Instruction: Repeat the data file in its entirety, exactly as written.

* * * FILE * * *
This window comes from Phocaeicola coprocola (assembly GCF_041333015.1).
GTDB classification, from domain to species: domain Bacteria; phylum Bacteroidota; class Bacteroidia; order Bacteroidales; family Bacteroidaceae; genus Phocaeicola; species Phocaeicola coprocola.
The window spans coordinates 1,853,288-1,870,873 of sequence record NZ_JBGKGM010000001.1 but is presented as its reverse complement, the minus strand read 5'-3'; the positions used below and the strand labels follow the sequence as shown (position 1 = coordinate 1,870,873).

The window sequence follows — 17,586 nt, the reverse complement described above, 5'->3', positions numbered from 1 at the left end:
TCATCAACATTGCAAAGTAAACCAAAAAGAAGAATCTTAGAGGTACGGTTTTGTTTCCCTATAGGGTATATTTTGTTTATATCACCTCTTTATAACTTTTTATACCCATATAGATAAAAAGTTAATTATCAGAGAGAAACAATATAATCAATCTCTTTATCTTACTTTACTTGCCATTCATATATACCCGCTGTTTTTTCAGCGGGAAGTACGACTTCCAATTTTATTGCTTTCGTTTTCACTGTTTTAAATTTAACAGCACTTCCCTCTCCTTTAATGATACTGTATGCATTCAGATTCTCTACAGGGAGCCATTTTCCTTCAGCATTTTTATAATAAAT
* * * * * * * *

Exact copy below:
This window comes from Phocaeicola coprocola (assembly GCF_041333015.1).
GTDB classification, from domain to species: domain Bacteria; phylum Bacteroidota; class Bacteroidia; order Bacteroidales; family Bacteroidaceae; genus Phocaeicola; species Phocaeicola coprocola.
The window spans coordinates 1,853,288-1,870,873 of sequence record NZ_JBGKGM010000001.1 but is presented as its reverse complement, the minus strand read 5'-3'; the positions used below and the strand labels follow the sequence as shown (position 1 = coordinate 1,870,873).

The window sequence follows — 17,586 nt, the reverse complement described above, 5'->3', positions numbered from 1 at the left end:
TCATCAACATTGCAAAGTAAACCAAAAAGAAGAATCTTAGAGGTACGGTTTTGTTTCCCTATAGGGTATATTTTGTTTATATCACCTCTTTATAACTTTTTATACCCATATAGATAAAAAGTTAATTATCAGAGAGAAACAATATAATCAATCTCTTTATCTTACTTTACTTGCCATTCATATATACCCGCTGTTTTTTCAGCGGGAAGTACGACTTCCAATTTTATTGCTTTCGTTTTCACTGTTTTAAATTTAACAGCACTTCCCTCTCCTTTAATGATACTGTATGCATTCAGATTCTCTACAGGGAGCCATTTTCCTTCAGCATTTTTATAATAAAT